According to Just the News, the coordinated effort allowed the FBI "to review evidence retrieved from Mar-a-Lago this spring and eliminat[e] the 45th president's claims to executive privilege, according to contemporaneous government documents reviewed by Just the News."
The memos show then-White House Deputy Counsel Jonathan Su was engaged in conversations with the FBI, DOJ and National Archives as early as April, shortly after 15 boxes of classified and other materials were voluntarily returned to the federal historical agency from Trump's Florida home.
By May, Su conveyed to the Archives that President Joe Biden would not object to waiving his predecessor's claims to executive privilege, a decision that opened the door for DOJ to get a grand jury to issue a subpoena compelling Trump to turn over any remaining materials he possessed from his presidency. -JTN
Just the News' @jsolomonReports: Contrary to their public assurances, documents prove "the Biden White House is at the ignition point of this investigation" into Trump's handling of classified docs. pic.twitter.com/4Qu1OGJ45L— Tom Elliott (@tomselliott) August 23, 2022
The effort was summarized across several memos and emails exchanged throughout various agencies in spring 2022, with the most complete account contained in a lengthy May 10 letter from acting National Archivist Debra Steidel Wall to former President Trump's lawyers.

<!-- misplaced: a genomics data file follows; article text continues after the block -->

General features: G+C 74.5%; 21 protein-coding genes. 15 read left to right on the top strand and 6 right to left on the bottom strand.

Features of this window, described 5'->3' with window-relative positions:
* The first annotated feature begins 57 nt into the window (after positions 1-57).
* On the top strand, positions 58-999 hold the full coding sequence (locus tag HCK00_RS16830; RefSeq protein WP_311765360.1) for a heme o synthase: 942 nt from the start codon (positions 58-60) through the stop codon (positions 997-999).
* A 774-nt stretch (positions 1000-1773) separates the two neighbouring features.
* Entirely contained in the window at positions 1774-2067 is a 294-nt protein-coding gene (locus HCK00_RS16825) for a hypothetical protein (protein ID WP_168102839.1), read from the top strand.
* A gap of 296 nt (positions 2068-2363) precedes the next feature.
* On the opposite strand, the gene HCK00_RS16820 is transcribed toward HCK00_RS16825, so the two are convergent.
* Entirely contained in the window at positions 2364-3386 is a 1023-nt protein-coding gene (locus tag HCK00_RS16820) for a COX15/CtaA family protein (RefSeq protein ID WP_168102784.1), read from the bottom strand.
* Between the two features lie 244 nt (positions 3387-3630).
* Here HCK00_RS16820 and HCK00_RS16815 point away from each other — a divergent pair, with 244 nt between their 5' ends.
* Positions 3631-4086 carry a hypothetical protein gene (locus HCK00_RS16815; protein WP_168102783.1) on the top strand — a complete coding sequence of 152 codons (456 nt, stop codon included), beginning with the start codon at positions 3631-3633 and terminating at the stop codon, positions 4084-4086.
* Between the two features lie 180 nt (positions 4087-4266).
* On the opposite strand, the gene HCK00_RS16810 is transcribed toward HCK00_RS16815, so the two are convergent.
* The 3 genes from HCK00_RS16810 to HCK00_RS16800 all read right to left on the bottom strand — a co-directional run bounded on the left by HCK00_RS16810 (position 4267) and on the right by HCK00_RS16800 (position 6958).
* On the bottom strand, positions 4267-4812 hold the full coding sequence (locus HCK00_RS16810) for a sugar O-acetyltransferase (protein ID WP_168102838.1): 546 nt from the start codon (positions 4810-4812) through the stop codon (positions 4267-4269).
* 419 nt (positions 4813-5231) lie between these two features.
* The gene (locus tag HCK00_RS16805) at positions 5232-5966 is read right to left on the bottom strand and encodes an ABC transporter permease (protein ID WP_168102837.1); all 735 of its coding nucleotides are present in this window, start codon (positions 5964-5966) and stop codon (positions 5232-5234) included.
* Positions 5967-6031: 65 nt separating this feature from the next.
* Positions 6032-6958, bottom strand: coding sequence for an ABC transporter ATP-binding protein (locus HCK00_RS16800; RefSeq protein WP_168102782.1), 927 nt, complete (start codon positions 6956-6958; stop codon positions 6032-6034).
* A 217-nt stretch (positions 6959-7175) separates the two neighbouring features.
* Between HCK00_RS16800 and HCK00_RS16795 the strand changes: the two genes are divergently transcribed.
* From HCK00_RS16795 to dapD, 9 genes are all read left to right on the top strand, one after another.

"On April 11, 2022, the White House Counsel's Office — affirming a request from the Department of Justice supported by an FBI letterhead memorandum — formally transmitted a request that NARA provide the FBI access to the 15 boxes for its review within seven days, with the possibility that the FBI might request copies of specific documents following its review of the boxes," she wrote, revealing that Biden had empowered the National Archives to waive any potential executive privilege claims.
"The Counsel to the President has informed me that, in light of the particular circumstances presented here, President Biden defers to my determination, in consultation with the Assistant Attorney General for the Office of Legal Counsel, regarding whether or not I should uphold the former President's purported 'protective assertion of executive privilege," the letter continues. "... I have therefore decided not to honor the former President's 'protective' claim of privilege."